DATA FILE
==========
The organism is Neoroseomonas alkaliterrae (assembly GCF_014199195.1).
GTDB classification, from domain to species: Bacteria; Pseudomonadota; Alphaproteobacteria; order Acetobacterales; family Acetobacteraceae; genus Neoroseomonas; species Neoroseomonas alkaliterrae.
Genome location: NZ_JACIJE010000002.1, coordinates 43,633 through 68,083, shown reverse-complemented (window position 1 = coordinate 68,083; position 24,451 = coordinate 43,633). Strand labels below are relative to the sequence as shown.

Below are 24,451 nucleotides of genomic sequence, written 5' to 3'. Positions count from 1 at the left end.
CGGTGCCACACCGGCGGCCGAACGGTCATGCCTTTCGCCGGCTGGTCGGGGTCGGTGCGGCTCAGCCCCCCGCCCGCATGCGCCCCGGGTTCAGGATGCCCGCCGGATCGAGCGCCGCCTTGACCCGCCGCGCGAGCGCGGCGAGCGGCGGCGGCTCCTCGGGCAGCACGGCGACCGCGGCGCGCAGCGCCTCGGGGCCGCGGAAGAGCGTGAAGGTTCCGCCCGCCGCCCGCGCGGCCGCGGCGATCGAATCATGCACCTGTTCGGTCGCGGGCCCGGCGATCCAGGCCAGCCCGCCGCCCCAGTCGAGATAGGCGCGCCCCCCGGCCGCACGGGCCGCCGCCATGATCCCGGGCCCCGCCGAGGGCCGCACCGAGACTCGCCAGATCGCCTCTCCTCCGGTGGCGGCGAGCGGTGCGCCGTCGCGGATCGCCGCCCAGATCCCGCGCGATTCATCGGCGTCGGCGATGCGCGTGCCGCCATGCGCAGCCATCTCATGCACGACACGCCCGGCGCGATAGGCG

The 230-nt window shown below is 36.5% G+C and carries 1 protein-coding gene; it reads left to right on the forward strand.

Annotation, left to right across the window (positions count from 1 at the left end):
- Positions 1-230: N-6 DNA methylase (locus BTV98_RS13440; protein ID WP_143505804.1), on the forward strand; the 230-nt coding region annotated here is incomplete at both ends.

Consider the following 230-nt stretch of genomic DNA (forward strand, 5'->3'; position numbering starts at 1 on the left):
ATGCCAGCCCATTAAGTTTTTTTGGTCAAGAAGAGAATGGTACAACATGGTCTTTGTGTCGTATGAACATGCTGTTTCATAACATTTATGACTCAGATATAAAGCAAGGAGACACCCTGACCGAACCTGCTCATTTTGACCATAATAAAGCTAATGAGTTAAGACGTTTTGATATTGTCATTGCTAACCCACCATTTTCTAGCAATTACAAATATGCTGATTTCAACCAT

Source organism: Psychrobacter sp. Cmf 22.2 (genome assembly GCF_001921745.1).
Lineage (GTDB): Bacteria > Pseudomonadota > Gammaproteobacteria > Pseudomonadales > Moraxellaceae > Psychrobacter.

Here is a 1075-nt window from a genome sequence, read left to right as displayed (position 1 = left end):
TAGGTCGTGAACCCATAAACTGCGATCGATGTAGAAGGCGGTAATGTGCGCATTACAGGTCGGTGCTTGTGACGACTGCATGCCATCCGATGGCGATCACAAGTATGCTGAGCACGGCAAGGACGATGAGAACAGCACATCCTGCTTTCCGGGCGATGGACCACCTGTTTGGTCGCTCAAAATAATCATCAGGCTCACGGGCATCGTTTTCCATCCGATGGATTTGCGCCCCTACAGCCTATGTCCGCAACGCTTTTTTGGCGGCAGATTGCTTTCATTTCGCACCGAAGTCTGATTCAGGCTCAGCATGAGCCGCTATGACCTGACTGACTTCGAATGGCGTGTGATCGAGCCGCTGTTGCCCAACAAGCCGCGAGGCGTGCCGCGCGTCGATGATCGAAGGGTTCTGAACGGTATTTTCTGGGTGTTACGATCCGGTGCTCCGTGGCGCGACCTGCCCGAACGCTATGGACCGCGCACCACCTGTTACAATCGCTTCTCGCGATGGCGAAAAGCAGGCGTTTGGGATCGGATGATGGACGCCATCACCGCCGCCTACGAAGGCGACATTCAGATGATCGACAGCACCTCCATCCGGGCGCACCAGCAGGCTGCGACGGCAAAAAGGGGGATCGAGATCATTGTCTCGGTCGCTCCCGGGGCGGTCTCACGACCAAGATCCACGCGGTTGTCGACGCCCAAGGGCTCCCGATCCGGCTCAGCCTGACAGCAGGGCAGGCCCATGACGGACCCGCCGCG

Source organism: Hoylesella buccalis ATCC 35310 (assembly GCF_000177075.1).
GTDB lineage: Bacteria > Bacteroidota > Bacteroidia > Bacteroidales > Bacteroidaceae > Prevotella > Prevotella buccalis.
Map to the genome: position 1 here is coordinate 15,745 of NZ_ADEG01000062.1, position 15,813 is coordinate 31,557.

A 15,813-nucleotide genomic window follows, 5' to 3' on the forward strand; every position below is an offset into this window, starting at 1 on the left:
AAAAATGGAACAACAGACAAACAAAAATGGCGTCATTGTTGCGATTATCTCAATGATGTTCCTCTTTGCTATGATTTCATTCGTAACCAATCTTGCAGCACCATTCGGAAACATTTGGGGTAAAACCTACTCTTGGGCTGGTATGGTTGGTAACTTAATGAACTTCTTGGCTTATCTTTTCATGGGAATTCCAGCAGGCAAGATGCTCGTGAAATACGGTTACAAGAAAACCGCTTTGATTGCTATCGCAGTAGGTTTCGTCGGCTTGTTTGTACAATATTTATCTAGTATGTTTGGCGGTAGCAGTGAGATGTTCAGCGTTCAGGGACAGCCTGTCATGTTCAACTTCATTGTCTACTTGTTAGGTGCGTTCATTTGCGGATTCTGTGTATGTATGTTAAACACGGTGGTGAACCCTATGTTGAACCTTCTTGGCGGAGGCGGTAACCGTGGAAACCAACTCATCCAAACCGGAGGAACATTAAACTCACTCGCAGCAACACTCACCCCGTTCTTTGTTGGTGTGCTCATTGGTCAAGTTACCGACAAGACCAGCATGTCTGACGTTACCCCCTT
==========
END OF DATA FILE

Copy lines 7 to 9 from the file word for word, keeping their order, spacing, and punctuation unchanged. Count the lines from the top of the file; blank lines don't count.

Annotation, left to right across the window (positions count from 1 at the left end):
- Positions 1-230: N-6 DNA methylase (locus BTV98_RS13440; protein ID WP_143505804.1), on the forward strand; the 230-nt coding region annotated here is incomplete at both ends.

Consider the following 230-nt stretch of genomic DNA (forward strand, 5'->3'; position numbering starts at 1 on the left):